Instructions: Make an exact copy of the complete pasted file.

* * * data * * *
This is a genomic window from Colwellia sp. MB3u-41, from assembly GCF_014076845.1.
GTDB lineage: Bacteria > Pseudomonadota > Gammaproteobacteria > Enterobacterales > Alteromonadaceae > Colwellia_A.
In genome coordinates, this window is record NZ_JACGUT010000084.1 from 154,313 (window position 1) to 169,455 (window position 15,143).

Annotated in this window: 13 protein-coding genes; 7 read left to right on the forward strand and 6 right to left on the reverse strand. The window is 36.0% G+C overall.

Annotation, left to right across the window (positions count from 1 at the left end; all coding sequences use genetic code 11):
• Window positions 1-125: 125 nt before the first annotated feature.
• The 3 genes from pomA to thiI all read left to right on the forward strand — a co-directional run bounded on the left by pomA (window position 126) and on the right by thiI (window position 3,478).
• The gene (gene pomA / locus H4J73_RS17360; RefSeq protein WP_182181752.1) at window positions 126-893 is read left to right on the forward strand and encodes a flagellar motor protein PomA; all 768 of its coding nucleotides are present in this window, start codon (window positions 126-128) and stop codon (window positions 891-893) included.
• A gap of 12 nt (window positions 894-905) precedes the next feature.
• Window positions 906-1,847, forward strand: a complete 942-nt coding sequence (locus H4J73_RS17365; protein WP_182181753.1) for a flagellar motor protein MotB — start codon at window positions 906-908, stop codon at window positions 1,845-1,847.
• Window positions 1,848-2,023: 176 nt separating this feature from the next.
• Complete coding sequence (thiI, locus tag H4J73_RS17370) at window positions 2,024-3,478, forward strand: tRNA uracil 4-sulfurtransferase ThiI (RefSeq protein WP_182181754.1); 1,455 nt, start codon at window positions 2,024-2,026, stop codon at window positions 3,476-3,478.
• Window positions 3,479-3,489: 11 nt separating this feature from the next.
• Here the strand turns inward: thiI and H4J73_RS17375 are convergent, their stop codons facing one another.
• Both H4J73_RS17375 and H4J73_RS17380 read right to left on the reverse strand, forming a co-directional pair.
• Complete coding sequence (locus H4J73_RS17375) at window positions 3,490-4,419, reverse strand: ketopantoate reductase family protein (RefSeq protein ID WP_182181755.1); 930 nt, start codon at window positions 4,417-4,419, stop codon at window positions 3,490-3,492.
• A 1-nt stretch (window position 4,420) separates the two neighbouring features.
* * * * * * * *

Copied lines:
This is a genomic window from Colwellia sp. MB3u-41, from assembly GCF_014076845.1.
GTDB lineage: Bacteria > Pseudomonadota > Gammaproteobacteria > Enterobacterales > Alteromonadaceae > Colwellia_A.
In genome coordinates, this window is record NZ_JACGUT010000084.1 from 154,313 (window position 1) to 169,455 (window position 15,143).

Annotated in this window: 13 protein-coding genes; 7 read left to right on the forward strand and 6 right to left on the reverse strand. The window is 36.0% G+C overall.

Annotation, left to right across the window (positions count from 1 at the left end; all coding sequences use genetic code 11):
• Window positions 1-125: 125 nt before the first annotated feature.
• The 3 genes from pomA to thiI all read left to right on the forward strand — a co-directional run bounded on the left by pomA (window position 126) and on the right by thiI (window position 3,478).
• The gene (gene pomA / locus H4J73_RS17360; RefSeq protein WP_182181752.1) at window positions 126-893 is read left to right on the forward strand and encodes a flagellar motor protein PomA; all 768 of its coding nucleotides are present in this window, start codon (window positions 126-128) and stop codon (window positions 891-893) included.
• A gap of 12 nt (window positions 894-905) precedes the next feature.
• Window positions 906-1,847, forward strand: a complete 942-nt coding sequence (locus H4J73_RS17365; protein WP_182181753.1) for a flagellar motor protein MotB — start codon at window positions 906-908, stop codon at window positions 1,845-1,847.
• Window positions 1,848-2,023: 176 nt separating this feature from the next.
• Complete coding sequence (thiI, locus tag H4J73_RS17370) at window positions 2,024-3,478, forward strand: tRNA uracil 4-sulfurtransferase ThiI (RefSeq protein WP_182181754.1); 1,455 nt, start codon at window positions 2,024-2,026, stop codon at window positions 3,476-3,478.
• Window positions 3,479-3,489: 11 nt separating this feature from the next.
• Here the strand turns inward: thiI and H4J73_RS17375 are convergent, their stop codons facing one another.
• Both H4J73_RS17375 and H4J73_RS17380 read right to left on the reverse strand, forming a co-directional pair.
• Complete coding sequence (locus H4J73_RS17375) at window positions 3,490-4,419, reverse strand: ketopantoate reductase family protein (RefSeq protein ID WP_182181755.1); 930 nt, start codon at window positions 4,417-4,419, stop codon at window positions 3,490-3,492.
• A 1-nt stretch (window position 4,420) separates the two neighbouring features.